Little Hat Jones

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Little Hat Jones
Birth name George Jones
Born (1899-10-05)October 5, 1899
Bowie County, Texas, United States
Died March 7, 1981(1981-03-07) (aged 81)
Naples, Texas, United States
Genres Texas blues[1]
Instruments Vocals, guitar
Labels Okeh

George "Little Hat" Jones (October 5, 1899 – March 7, 1981)[2] was an American Texas blues musician.


George Jones was born in Bowie County, Texas, and was a street busker in the 1920s in San Antonio. Jones dropped out of school at the age of 13 to support the family farm after his father suffered from illnesses and crops were destroyed. The nickname "Little Hat" was acquired from a construction job in Garland, where Jones wore a hat that had some of the brims torn.[3] He recorded two compositions, "New Two Sixteen Blues" and "Two String Blues", and released it as a single on Okeh Records on June 15, 1929.[1] That same day, he played guitar on nine tracks by Alger "Texas" Alexander in the Okeh studio. On June 21, Okeh had Jones record four additional songs, and on June 14, 1930, Jones recorded six more. These three sessions represent the majority of Jones's recorded output: ten songs of his own and nine with "Texas" Alexander.[1] He also has two tracks on Yazoo L-1010 (LP, 1968), "Hurry Blues" and "Rollin From Side to Side", both listed as recorded in 1929.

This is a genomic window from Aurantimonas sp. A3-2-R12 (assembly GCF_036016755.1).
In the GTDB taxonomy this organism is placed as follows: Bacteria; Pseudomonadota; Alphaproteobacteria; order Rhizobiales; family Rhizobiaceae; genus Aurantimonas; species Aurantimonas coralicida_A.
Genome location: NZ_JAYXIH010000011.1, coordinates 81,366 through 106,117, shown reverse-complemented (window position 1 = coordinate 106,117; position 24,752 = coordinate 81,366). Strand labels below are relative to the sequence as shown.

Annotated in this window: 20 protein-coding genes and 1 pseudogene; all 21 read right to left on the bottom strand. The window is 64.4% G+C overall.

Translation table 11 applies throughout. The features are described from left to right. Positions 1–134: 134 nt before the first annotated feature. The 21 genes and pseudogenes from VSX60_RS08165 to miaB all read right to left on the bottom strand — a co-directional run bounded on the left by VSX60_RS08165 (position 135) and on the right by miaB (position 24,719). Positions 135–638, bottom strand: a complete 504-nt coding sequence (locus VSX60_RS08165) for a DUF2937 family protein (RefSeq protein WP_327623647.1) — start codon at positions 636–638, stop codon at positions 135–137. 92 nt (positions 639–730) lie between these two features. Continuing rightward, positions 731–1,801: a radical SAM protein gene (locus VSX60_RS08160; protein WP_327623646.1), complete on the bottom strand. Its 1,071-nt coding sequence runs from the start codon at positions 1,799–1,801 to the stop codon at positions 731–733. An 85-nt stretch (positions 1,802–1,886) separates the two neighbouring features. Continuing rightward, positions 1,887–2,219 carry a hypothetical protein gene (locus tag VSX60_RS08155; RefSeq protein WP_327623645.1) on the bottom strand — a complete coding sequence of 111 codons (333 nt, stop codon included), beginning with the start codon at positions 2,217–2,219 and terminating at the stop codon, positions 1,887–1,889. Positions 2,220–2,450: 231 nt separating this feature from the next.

Jones never recorded another song, and resided in Naples, Texas, where he would stay for the remainder of his lifetime with his second wife, while working in several professions.[4] He died at the age of 81 in 1981.[2]

Jones's style is marked by his tendency to start off songs quickly and then slow down once he began to sing.[1] Once a forgotten obscurity, Jones became better known later in the 20th century as historians began to explore the Okeh Records catalog, and his posthumous fame was boosted by the appearance of his song "Bye Bye Baby Blues" in the movie, Ghost World, in 2001.[1]


  1. ^ a b c d e Steve Leggett. "Little Hat Jones". Allmusic. Retrieved December 19, 2011. 
  2. ^ a b - accessed October 2010
  3. ^ Palinski, Laurie. "Handbook of Texas Music". 
  4. ^ "Dennis Little Hat Jones". Retrieved November 18, 2011. 

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